If my life leans toward excess in any area, it's books. If there is some tapeworm analogy that would apply, feel free to supply it. I just never feel as if I have enough. I could probably stop right now, never buy another, and still be able to read new material for years. But I won't.
I'm self-disclosing here for a reason: Once again I attended the fall convention of the National Council of Teachers of English, held this year in Chicago. As a teacher of English, I have been blessed to be able to go to this conference quite often during my career, starting as a first-year teacher. The timing is perfect--close enough to the end of the semester that I need a boost, fresh material, contact with comrades serving in the same trenches. Every year, I get to see some friends that I know only through NCTE, teachers and writers from all over the world.
I will confess, though, that one lovely benefit of attendance is found in the mammoth exhibit hall (this time, actually three halls) where booksellers and other literary and educational vendors not only display and sell their wares, but often provide generous giveaways and deep discounts. The title of Nancy Pearl's Book Lust provides the perfect diagnosis. Other teachers, administrators, media specialists are doing just what I am--loading up! I ended up shipping home a couple of boxes before I left, then met three young preservice teachers on the plane who had opted to ship home their clothes and travel with their new books. Why didn't I think of that?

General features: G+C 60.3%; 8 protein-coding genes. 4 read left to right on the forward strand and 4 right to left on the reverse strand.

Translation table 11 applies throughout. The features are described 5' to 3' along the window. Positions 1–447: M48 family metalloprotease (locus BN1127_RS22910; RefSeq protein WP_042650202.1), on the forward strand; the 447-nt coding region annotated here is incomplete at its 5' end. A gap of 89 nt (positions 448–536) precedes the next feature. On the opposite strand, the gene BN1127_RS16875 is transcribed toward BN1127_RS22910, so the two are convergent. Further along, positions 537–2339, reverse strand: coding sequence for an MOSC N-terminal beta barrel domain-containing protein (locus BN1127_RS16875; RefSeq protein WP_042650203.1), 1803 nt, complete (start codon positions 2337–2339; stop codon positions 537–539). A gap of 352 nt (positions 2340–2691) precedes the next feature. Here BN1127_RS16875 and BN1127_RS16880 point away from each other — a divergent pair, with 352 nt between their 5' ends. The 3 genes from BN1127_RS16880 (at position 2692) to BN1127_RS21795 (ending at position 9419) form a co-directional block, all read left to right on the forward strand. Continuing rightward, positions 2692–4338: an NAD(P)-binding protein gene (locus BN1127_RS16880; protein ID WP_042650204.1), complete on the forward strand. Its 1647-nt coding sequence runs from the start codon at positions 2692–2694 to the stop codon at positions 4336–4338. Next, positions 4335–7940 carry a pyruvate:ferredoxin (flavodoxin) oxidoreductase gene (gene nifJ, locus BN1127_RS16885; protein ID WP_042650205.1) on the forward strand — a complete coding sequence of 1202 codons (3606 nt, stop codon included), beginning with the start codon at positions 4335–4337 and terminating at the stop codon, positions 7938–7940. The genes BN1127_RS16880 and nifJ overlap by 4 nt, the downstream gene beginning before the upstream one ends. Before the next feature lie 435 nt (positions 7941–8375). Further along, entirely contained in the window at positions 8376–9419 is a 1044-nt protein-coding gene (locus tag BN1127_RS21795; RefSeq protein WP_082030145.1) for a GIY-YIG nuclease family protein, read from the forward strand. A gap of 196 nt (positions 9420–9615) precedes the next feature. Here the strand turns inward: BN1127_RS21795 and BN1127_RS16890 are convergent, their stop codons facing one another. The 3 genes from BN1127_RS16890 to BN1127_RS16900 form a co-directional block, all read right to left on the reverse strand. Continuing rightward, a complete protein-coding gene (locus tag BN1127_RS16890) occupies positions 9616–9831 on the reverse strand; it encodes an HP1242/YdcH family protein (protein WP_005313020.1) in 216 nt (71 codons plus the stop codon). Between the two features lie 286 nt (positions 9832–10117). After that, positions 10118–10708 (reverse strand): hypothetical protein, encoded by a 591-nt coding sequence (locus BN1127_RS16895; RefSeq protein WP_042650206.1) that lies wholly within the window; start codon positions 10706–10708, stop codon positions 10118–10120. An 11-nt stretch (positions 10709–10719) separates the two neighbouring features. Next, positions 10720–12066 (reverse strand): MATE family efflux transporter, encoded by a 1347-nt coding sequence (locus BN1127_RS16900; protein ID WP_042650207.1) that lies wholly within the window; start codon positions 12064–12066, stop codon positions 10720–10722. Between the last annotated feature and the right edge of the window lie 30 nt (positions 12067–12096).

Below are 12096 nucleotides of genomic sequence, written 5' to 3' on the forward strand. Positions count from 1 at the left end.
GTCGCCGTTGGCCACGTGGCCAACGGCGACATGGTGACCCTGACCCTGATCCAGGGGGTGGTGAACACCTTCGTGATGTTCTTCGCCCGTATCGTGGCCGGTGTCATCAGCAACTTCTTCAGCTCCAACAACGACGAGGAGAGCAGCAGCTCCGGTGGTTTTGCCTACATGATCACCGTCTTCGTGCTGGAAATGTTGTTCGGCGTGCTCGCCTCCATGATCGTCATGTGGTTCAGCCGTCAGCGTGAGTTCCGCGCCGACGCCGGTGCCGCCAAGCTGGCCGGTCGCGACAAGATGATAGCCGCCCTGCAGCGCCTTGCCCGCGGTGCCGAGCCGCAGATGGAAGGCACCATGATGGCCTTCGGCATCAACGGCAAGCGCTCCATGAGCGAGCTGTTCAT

Now all I have to do is sit back and wait for the packages, along with the booklist I always get via email a few days after the conference, a list of dozens of book recommendations from one of my favorite sessions "Readers Among Us." Before my Christmas shopping is in full swing, I'll have more stacks, more lists, more notes beckoning me more strongly than that bag of research papers I'll be wagging home for the Thanksgiving holidays.